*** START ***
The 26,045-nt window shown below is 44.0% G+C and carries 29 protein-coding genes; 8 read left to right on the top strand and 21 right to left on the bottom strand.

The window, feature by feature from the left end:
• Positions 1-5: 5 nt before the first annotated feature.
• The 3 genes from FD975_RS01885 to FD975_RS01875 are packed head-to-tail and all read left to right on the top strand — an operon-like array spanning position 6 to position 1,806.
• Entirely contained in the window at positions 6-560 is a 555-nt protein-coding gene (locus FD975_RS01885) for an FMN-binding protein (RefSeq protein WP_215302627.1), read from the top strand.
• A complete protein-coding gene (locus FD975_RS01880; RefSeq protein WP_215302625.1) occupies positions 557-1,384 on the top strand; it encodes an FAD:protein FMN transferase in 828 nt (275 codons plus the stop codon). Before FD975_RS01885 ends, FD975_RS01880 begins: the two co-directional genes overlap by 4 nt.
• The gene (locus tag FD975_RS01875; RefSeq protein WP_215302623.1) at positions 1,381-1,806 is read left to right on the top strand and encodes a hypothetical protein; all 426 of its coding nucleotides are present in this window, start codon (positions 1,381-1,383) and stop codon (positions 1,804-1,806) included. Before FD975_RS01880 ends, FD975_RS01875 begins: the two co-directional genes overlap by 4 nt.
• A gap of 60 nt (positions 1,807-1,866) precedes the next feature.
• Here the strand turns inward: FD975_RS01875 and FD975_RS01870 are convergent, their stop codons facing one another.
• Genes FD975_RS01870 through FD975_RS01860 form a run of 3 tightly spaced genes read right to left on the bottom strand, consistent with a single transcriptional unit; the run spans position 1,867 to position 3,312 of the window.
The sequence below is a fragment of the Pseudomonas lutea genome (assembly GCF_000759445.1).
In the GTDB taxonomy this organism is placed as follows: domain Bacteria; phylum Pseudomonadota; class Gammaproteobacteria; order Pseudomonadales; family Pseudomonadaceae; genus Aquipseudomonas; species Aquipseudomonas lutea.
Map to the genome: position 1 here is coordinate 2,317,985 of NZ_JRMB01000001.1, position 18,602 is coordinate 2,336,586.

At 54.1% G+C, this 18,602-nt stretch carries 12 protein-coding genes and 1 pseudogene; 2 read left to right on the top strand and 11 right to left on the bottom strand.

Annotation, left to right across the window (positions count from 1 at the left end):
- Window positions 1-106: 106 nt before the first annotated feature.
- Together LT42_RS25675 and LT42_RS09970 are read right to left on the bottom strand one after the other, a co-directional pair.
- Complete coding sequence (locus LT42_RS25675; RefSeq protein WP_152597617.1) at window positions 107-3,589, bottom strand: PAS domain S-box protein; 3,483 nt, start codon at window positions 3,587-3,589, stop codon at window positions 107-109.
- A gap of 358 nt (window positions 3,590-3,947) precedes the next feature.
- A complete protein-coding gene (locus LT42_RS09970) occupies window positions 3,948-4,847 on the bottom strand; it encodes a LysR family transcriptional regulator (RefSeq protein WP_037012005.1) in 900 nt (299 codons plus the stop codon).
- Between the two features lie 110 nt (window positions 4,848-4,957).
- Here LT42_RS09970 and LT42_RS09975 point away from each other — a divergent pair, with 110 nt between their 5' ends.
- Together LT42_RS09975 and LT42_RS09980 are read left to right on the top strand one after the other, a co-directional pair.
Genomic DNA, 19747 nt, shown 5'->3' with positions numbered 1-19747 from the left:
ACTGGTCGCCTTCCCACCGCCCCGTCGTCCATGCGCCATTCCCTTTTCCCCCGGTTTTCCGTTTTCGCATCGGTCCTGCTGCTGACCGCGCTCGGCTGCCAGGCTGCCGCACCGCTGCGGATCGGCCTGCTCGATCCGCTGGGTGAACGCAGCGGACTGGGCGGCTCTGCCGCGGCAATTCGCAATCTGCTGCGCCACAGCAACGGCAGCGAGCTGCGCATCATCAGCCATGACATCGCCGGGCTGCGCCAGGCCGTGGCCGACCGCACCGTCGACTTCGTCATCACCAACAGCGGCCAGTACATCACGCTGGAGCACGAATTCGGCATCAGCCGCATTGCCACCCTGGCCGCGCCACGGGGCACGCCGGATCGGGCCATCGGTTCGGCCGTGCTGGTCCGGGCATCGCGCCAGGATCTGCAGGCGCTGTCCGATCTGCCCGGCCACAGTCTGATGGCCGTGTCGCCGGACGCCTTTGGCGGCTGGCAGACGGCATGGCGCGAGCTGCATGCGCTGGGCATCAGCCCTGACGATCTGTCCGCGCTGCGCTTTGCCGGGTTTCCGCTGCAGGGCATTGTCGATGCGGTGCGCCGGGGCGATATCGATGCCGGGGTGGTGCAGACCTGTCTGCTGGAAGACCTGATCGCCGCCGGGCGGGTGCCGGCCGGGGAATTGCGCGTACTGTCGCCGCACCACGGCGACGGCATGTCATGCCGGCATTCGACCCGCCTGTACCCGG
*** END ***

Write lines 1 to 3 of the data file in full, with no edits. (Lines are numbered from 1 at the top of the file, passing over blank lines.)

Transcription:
The 26,045-nt window shown below is 44.0% G+C and carries 29 protein-coding genes; 8 read left to right on the top strand and 21 right to left on the bottom strand.

The window, feature by feature from the left end:
• Positions 1-5: 5 nt before the first annotated feature.